Again, the Catholic Church believes that this is a “can’t-teach-error” passage, and that it only applies to THEM.  But if “hell prevailing” means that error was taught, then hell did indeed prevail, because there were all sorts of error in the early church.  That’s the very reason why the great majority of the epistles in the New Testament were written in the first place.  They were written to correct FALSE TEACHING within the church!  Although the church did not experience a complete apostasy, error was present in different degrees and at different times, even in the early church.  See these examples:  Acts 20:17, 28-30; Galatians 3:1-3; 2 Thess. 2:3, 10-11; 1 Tim. 4:1-2; 2 Tim. 4:3-4;  2 Pet. 2:1; Jude 3-4; Revelation chapters 2 and 3.

Therefore, Matthew 16:18 must have a different meaning than what they think it means.  It is not about an office of a “pope” with successors who could not possibly teach error.  It is not about indefectibility or infallibility for a particular denomination.  It is about the gospel, the good news of the salvation of Jesus Christ, the True Messiah, Who is the head of the church, and Whose gospel is the power of God unto salvation (Romans 1:16).  THIS is the foundation on which the church is built, and it has nothing to do with Catholicism.

Qualifiers

Yet, the Catholic Church continues to teach that this passage is about an infallible church.  But they will “qualify” (limit or restrict) the scope of this “gift of infallibility” by saying things like, “But this ONLY applies to OFFICIAL teachings of the Church.  For example, the Catholic Church’s gift of infallibility only applies when the pope is making an official pronouncement; and it’s got to be directed to the whole Church.  It’s not just when a pope offers his opinion or some unofficial comments about a teaching, nor for ‘disciplinary decisions,’ but it has to be when he is formally declaring something.  Furthermore, it is only a ‘negative protection’ for the Church.  This means that although the pope doesn’t necessarily always teach what he needs to teach, this gift simply prevents him from teaching error as truth, so it’s only used in a negative sense.”

But this is all special pleading.  The Catholic Church conveniently tailors this “gift” with ridiculous qualifiers to suit the needs (and ego) of the Church.  There is so much read into these verses that the original meaning of the passage is unrecognizable!  Their interpretation of the passage is a fantasy… and it is a perversion of the Scriptures.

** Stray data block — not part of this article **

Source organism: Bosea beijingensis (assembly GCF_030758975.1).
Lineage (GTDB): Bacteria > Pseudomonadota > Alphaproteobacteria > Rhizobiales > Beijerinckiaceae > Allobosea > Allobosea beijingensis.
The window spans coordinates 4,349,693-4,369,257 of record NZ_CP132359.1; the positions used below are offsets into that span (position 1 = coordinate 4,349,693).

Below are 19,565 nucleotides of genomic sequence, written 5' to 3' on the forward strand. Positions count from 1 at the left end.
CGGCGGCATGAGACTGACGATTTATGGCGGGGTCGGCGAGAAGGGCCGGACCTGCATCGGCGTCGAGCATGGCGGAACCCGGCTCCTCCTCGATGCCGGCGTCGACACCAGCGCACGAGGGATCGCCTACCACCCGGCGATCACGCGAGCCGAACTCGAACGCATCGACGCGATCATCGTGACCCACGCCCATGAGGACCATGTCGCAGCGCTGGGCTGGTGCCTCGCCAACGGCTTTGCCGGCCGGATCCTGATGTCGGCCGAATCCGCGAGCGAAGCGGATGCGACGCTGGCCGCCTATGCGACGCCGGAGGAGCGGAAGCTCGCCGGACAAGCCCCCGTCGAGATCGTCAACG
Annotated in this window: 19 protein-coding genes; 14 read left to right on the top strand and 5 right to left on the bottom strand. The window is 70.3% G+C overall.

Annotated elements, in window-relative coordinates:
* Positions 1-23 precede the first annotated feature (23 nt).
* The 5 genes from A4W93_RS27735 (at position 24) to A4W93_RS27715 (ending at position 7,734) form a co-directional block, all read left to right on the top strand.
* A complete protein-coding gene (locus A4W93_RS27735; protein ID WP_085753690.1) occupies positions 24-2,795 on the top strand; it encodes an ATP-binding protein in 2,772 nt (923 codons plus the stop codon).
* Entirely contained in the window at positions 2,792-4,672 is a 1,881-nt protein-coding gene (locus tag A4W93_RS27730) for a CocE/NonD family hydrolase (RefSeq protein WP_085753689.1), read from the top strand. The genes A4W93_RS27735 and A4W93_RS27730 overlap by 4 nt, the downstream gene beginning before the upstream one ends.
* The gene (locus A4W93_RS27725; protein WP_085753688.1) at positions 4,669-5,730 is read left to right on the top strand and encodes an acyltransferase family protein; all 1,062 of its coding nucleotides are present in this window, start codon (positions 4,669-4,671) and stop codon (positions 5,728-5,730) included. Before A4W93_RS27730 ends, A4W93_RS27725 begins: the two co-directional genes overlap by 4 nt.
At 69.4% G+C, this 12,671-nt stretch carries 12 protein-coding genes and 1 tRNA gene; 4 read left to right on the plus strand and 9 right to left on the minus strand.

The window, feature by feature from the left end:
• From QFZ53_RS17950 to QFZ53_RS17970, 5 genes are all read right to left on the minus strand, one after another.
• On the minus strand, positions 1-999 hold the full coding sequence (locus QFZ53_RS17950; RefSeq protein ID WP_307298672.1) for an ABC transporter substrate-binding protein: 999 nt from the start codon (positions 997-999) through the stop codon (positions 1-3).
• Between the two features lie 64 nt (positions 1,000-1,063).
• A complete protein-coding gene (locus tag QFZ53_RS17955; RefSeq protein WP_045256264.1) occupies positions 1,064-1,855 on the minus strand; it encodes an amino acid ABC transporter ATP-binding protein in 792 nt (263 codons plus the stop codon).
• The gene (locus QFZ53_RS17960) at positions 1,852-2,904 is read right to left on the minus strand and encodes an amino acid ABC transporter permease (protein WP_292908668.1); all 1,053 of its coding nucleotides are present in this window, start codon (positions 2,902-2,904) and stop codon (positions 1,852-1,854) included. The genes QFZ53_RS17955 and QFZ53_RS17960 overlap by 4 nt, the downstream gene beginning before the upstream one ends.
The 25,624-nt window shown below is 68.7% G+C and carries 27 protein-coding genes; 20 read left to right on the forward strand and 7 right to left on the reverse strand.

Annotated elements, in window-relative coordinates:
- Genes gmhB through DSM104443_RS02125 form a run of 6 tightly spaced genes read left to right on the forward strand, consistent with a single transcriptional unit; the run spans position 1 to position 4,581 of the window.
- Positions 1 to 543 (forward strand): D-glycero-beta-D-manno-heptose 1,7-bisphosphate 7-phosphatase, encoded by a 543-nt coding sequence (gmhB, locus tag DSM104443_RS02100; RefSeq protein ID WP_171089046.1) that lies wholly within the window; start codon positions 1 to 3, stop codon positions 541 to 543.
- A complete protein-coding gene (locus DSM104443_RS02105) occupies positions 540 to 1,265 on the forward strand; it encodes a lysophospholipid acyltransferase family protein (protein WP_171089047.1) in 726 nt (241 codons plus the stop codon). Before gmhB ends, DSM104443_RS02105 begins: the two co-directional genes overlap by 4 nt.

And using “supporting” verses like 1 Timothy 3:15 (“the church is the pillar and foundation of truth”) doesn’t help, either.  Here, Paul’s instruction to Timothy was basically, “You need to be a pillar,” not “You are guaranteed to be an infallible pillar.”  See here:


And they also try to support their interpretation of Matthew 16 with verses like Luke 10:16 (“he that hears you hears Me”), but this was spoken by Jesus to the seventy, not to the apostles.  So, when ANY believer shares the truth of the gospel, Jesus is saying to that believer, “He that hears you hears Me.  So, these verses do not at all support the Catholic Church’s twisting of Matthew 16 and their claim of an infallible papacy.

Conclusion
Two things we know for sure:  1) “The gates of hell have not prevailed against the church” is a true statement, but NOT for the same reason that the Catholic Church says.  It is not because the church cannot teach error.  It is because of the Great Commission (Matthew 28:18-20) of spreading the gospel, which is the power of Jesus Christ for every believer.  And 2) The Catholic Church is NOT exempt from error, even in its official statements.  There are far too many contradictions between what the Bible says and what they teach.

We will continue addressing Matthew 16 and the Catholic Church’s view of it in our next article.

Tuesday, July 19, 2016

THE “INDEFECTIBLE” CHURCH



Indefectible.  It’s a big word that you don’t hear very often.  In fact, it seems that the only time you hear of the word, it is almost exclusively used by Catholics in referring to their church.  Here are a few examples of Catholic sources speaking of their Church’s supposed indefectibility: